Erik is my favourite person in this entire country. He listens to musicals, makes us all watch his favourite show Eurovision (to much protest from Tristan and Cecil) and diligently wears his onion pink sweater every other day. He poked fun at how I didn’t know how to use the washing machine (ahem, it had instructions in Spanish) and makes delicious pancakes for us on weeknights.
No heart-stealing and falling in love has happened yet. Maybe the heart is too bruised to want to fall for anyone. Stupid heart.
Unwinding at Villa de Leyva
Lets say you’ve always thought of South America as this exotic place with tropical beaches and people speaking in Spanish with sexy accents, men knowing how to dance and everyone playing amazing football. Colombia is that to me, and so much more. Santa Marta, an idyllic Colombian port held this lazy calm, where time seemed to stop still. Cartagena was gorgeous by night, its stone walls and elegant horse carriages serving as perfect backdrop to a picturesque old-school castle wedding. Villa de Leyva on the other hand was a beautiful bucolic town, its cobblestone streets making it a perfect setting for penning some poetry, rivaling Barichara a picturesque exorbitant retreat for most Bogotanos.
My beds have changed regularly, from hammocks by the seaside to bunk beds in a hostel to a sleeping bag at a friends. The bus journeys are the best. Fresh fruit has become our staple, bananas are my favourite (combine instant energy with excellent mobility).
They say the more you see the more lost you feel. One part of me feels rock solid, as if all the rough travel has worked on not only my soul but also on my body. Transformation is the common stereotype travel comes with. Mine has been gradual and gentle. I don’t think I’ve noticed it until right now. Kurt Vonnegut’s ‘Everything was beautiful and nothing hurt,’ has started resonating.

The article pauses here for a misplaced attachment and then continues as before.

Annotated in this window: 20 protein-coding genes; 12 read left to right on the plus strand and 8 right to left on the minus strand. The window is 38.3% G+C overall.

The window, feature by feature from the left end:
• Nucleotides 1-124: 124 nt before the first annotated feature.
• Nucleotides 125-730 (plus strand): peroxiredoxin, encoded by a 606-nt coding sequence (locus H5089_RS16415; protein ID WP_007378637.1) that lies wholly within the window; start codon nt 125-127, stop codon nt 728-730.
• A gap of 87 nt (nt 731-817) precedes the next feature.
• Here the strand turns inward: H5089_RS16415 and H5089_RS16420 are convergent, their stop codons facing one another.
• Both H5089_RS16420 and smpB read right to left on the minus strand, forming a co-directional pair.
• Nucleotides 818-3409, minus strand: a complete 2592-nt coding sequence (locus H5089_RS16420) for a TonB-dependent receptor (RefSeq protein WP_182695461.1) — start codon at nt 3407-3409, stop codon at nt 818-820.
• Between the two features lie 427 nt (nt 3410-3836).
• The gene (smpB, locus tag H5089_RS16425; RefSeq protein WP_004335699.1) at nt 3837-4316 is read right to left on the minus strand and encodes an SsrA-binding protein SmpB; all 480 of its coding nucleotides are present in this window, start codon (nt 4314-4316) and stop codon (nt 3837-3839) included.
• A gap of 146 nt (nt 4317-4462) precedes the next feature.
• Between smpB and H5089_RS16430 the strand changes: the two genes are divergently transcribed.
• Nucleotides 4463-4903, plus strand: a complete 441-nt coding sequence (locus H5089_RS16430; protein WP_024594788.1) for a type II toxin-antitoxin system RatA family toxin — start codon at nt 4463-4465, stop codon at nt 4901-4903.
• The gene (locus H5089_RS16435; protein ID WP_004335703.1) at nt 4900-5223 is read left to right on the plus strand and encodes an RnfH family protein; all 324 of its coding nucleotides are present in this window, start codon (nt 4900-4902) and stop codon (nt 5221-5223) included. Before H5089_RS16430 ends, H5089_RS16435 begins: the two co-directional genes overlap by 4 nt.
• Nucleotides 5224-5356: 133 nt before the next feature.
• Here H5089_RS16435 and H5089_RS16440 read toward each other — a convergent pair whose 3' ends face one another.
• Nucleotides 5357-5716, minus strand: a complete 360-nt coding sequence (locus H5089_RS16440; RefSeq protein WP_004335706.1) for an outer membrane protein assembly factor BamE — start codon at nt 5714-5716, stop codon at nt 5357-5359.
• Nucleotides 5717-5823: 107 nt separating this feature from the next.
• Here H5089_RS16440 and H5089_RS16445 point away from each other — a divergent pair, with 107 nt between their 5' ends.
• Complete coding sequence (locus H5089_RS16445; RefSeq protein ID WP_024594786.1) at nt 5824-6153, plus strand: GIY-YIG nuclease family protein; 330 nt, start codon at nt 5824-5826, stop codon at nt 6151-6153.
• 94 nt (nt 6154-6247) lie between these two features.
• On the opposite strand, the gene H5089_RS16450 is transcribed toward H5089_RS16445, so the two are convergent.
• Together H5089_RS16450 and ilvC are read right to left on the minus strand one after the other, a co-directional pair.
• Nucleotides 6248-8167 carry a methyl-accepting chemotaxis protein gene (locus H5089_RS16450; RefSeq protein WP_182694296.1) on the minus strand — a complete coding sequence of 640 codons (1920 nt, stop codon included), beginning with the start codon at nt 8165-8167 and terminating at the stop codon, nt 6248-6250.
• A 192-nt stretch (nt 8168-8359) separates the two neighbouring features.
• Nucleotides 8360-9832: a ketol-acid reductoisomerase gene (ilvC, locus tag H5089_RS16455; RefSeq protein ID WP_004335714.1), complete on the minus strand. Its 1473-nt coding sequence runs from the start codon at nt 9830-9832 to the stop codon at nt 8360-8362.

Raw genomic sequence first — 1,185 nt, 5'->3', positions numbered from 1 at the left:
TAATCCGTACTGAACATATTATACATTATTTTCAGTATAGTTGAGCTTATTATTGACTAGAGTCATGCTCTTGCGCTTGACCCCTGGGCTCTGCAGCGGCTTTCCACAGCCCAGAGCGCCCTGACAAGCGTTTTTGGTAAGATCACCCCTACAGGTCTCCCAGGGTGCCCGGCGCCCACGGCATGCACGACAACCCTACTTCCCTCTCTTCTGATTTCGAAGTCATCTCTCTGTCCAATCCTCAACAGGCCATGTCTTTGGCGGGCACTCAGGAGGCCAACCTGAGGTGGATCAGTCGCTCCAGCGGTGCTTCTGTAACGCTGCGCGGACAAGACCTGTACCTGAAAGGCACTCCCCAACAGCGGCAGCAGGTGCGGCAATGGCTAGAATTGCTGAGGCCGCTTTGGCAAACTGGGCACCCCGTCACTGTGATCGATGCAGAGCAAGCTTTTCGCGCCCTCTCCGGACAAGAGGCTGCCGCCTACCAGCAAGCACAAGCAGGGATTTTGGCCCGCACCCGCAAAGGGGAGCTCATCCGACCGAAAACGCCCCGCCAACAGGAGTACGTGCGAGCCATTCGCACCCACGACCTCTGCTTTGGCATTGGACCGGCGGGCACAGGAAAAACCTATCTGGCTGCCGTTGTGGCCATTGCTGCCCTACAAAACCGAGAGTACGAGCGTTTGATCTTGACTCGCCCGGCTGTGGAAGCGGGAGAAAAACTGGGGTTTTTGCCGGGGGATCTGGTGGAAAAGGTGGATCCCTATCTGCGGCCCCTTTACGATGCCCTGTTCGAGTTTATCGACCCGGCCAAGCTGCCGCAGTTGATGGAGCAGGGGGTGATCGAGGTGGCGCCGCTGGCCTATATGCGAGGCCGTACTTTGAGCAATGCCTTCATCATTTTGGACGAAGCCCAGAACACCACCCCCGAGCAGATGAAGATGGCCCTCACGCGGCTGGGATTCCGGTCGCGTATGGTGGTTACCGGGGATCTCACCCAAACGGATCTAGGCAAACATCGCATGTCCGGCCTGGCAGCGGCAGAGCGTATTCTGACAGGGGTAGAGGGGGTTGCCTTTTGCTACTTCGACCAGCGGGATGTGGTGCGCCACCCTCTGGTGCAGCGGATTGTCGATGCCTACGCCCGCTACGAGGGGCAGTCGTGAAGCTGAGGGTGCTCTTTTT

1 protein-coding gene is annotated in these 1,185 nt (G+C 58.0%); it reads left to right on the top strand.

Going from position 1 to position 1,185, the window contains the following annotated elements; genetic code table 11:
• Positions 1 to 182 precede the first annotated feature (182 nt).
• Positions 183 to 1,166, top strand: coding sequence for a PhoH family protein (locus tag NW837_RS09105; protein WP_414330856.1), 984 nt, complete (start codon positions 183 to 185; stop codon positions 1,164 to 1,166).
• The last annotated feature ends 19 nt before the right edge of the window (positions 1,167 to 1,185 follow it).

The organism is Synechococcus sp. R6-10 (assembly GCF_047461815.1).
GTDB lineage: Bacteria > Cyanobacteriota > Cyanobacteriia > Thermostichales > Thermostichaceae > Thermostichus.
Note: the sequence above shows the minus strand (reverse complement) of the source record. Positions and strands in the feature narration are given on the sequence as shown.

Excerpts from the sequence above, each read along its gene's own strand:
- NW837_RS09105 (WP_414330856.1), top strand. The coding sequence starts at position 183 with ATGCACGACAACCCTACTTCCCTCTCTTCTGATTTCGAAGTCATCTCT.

Namaste by 17 different nationalities
Spinach soup is my favourite thing to cook. Green is my new favourite colour, I think I’m going to paint my wall green when I’m back. I can now speak basic fluent Spanish, negotiate with the man at the grocery store (who flirts with me each time) and order a full meal without looking at the menu.
We all use an algorithm of some sort to navigate our lives. I think the charm in not having anyone show you the ropes, chart out your life for you and lack of structure in how to live, gives you a chance to give serendipity a shot. Only serendipity has gotten me so far. Clichéd as it might sound, people make a place. My brief window in Colombia is one that has made my muscles and my mind stronger (maybe it’s the avocados and the jam?).
Catharsis by the sands of small town Palomino
Tristan and Cecil have flown out, back to Paris. Erik is about to leave soon. He’s leaving me his onion pink sweater.
I now eat one banana everyday.
If South America is on your list, cross it. It’s not just the ten thousand miles that will do something to you. It’s so much more. As Marquez says, ‘It is not true that people stop pursuing dreams because they grow old, they grow old because they stop pursuing dreams.’
Read Divya’s teaching experience in Colombia here: https://www.101india.com/travel-food/teaching-english-colombia-was-life-changing-experience
Disclaimer: The views expressed in this article are independent views solely of the author(s) expressed in their private capacity and do not in any way represent or reflect the views of 101India.com
By Divya Punjabi
Photographs by: Divya Punjabi